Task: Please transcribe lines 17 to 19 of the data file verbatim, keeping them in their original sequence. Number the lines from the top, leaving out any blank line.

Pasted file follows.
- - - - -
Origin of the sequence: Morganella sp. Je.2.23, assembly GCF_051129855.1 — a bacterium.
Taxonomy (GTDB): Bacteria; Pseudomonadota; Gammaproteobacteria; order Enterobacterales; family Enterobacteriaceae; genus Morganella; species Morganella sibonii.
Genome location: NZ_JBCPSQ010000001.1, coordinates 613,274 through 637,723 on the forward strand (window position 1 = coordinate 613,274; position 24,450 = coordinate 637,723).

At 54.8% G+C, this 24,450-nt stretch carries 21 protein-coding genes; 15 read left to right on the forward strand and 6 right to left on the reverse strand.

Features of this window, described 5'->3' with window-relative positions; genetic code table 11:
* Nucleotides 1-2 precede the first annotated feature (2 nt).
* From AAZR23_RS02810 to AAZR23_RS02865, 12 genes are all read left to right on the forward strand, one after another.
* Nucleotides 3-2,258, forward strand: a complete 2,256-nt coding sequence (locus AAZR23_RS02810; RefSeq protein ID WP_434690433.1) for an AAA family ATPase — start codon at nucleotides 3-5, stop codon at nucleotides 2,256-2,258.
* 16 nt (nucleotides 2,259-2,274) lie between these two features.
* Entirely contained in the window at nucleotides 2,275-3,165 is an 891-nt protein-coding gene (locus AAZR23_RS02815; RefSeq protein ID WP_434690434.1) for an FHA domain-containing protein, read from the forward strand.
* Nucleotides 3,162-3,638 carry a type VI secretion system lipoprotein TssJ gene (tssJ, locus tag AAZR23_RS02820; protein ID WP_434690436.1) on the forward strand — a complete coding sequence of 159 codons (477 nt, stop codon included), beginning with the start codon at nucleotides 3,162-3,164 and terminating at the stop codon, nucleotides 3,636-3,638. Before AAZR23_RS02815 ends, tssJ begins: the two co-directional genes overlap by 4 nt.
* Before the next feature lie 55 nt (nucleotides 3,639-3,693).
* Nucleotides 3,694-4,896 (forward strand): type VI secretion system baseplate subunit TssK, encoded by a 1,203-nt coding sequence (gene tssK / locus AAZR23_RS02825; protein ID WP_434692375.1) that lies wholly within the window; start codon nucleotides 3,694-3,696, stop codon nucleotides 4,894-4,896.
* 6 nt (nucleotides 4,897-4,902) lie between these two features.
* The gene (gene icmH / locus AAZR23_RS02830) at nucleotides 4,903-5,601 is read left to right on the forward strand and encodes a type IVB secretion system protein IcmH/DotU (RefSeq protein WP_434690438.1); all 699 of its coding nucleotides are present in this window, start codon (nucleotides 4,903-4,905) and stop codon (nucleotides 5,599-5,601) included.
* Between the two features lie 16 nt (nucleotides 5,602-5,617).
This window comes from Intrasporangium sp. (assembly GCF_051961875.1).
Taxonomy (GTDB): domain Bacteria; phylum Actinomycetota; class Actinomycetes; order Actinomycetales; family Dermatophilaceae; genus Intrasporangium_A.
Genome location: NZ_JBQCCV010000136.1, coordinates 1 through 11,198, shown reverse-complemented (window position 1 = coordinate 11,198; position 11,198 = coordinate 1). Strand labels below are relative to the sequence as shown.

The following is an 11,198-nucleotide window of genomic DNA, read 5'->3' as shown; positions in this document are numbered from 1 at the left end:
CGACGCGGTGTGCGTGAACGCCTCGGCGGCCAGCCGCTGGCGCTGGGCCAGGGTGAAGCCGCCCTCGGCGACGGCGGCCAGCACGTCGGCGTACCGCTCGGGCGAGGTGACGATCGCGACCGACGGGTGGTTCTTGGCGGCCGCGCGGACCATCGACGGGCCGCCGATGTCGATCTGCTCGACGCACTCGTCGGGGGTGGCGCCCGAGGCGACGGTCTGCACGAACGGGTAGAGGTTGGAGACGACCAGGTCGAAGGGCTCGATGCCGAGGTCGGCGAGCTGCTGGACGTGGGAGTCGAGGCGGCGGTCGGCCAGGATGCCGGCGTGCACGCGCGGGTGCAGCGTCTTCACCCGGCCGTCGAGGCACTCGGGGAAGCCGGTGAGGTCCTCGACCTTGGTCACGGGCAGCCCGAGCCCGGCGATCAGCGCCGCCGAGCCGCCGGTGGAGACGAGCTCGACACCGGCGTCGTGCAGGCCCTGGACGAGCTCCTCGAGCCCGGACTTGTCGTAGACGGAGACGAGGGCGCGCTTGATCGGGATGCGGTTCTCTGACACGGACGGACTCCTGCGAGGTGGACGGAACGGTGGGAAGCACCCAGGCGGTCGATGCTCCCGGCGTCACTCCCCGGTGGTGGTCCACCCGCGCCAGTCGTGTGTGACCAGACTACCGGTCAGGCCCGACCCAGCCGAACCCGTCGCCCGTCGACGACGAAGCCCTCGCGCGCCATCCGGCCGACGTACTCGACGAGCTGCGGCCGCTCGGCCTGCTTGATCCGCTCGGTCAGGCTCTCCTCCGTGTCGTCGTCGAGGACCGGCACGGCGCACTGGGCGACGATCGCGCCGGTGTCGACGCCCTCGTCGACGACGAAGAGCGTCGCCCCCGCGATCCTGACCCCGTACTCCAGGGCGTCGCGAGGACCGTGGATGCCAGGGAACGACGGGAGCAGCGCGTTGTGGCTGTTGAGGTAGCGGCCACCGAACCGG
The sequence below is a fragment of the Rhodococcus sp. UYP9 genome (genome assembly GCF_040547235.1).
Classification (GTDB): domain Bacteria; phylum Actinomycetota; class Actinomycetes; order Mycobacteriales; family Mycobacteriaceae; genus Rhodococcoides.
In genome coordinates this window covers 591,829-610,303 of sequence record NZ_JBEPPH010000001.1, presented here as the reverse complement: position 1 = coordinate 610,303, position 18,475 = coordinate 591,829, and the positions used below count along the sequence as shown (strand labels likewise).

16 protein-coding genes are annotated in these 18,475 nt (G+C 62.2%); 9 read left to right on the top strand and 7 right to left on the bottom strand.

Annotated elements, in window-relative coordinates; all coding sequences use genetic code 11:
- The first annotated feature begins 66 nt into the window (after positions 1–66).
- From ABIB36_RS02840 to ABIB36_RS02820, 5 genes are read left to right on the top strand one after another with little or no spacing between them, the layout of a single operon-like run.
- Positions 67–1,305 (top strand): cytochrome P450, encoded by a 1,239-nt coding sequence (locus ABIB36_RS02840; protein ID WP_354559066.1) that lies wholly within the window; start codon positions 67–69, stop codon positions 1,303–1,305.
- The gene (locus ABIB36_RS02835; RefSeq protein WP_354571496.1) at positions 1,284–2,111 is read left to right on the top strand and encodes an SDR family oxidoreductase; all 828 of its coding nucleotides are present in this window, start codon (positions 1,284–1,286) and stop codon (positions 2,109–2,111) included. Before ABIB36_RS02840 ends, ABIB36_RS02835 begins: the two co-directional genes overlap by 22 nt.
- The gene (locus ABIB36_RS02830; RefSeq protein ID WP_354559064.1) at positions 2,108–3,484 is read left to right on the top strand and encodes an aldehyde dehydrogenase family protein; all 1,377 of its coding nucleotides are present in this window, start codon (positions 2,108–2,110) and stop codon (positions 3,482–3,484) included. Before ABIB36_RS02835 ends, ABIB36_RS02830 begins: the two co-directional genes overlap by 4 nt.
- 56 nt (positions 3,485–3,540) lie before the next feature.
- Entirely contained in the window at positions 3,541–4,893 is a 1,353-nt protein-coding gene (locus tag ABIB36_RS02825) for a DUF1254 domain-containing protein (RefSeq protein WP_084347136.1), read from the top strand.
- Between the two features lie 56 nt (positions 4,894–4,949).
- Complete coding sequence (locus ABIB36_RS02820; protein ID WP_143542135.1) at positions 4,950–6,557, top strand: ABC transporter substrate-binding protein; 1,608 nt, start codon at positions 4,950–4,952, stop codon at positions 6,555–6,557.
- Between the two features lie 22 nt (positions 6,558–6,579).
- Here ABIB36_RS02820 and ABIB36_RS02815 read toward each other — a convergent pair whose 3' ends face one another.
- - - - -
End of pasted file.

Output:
This window comes from Intrasporangium sp. (assembly GCF_051961875.1).
Taxonomy (GTDB): domain Bacteria; phylum Actinomycetota; class Actinomycetes; order Actinomycetales; family Dermatophilaceae; genus Intrasporangium_A.
Genome location: NZ_JBQCCV010000136.1, coordinates 1 through 11,198, shown reverse-complemented (window position 1 = coordinate 11,198; position 11,198 = coordinate 1). Strand labels below are relative to the sequence as shown.